I want to encourage Watertown citizens to consider the 2015/2016 Superintendent’s goals and the learning goals discussed at the August 10th School Committee meeting. Goal setting is a powerful tool that school districts use to achieve purposeful results. Goals help schools focus energy, attention, resources, and motivation. They inspire commitment and action or, in their absence, inaction.
Watertown Public Schools (WPS) is a ~$45 million per year education system, serving 2700+ diverse students with a staff of approximately 550 people. To move to excellence, WPS needs goals that are on par with our challenges and opportunities. The methods and approaches that we use to reach and measure our goals, must be commensurate with our students’ needs, our resources, and our expectations for WPS. Our School Committee should adopt a more sophisticated approach to working with WPS on goal setting. They should ask questions of our administration, study other districts, and do the hard work of strategic planning. This means understanding our districts’ weaknesses, shining a light on problems, and setting priorities so that every student receives an excellent education and our schools are a great place to work.
Currently, I see critical shortcomings in the proposed goals. (See https://sites.google.com/a/watertown.k12.ma.us/wps/sc/archived): First, according to parents, teachers, and standardized test results, our students have serious needs which the proposed goals overlook. Student data indicates that we should have math and science goals as some students do not reach minimum proficiency, while many advanced learners go unchallenged. Data also shows that we should have goals to improve student connectedness, as we have disengaged students at all levels. We should have technology goals as our eighth grade moves to one computer per student.
Second, it is not clear what strategies will be employed to meet the proposed learning goals or how progress will be measured. For example, one goal states that all students will achieve minimum reading proficiency. However, it is unclear how we will reach this goal. Have we budgeted adequately, do we have enough reading tutors, and do we have the right curriculum to achieve the goal? How will we track and measure progress, and know if we met our goal? We need these details before approving goals.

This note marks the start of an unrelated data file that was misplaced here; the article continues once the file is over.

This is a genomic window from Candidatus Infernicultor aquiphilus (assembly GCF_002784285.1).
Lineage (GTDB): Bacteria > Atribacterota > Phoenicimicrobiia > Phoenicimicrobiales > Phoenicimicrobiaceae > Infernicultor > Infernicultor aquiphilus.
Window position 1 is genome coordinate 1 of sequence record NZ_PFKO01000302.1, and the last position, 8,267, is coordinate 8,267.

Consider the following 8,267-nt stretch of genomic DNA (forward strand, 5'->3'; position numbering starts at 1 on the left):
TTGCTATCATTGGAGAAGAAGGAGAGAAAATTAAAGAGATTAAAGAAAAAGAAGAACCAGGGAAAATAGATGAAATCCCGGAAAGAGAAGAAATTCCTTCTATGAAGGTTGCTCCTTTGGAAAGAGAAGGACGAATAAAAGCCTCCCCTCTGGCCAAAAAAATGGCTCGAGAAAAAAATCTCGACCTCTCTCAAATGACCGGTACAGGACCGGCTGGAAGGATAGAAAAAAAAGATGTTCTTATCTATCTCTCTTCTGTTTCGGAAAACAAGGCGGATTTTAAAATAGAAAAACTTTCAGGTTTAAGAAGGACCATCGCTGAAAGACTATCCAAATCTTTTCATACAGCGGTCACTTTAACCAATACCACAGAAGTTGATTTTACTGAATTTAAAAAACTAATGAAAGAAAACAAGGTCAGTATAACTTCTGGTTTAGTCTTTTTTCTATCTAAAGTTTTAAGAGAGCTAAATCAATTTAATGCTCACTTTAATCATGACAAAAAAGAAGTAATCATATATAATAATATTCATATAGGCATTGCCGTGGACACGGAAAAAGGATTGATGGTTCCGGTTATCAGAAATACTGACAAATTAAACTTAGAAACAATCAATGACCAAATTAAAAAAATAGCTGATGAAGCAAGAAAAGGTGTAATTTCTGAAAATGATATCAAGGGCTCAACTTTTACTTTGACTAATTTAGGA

Another shortcoming is that the Superintendent’s goals are disconnected from the WPS learning goals. For example, one superintendent goal is to draft a comprehensive science, technology, engineering, arts, and mathematics (STEAM) plan. (I would argue that drafting a plan is not a goal.) Even so, despite the goal, STEAM does not appear in the district’s learning or professional development goals.
So how do we adopt a more sophisticated approach? We map our student data (on K-12, low, mid, and high achieving, and special education students), together with our district vision, superintendent goals, learning goals, budget goals, and professional development goals. We also talk to (or survey) students, teachers, administrators, and parents to identify our gaps, weaknesses, and what is needed to reach the next level. Then, we craft goals that are SMART (specific, measurable, appropriate, realistic, and time-bound) and we link the Superintendents’, district, learning, budget, and professional development goals. Next, we articulate the concrete, evidence-based steps and processes, and identify the curriculum, resources, and partnerships, needed to reach our goals. We also develop a monitoring and evaluation plan to ensure that we implement strategies effectively, track progress, and make mid-course corrections as needed. Finally, we commit to learning, admit failures, and revamp as needed until we reach our goals.
I urge the School Committee and WPS administration to adopt these practices to move WPS towards excellence. The School Committee is poised to approve our districts’ goals at the 9/16/2015 meeting.
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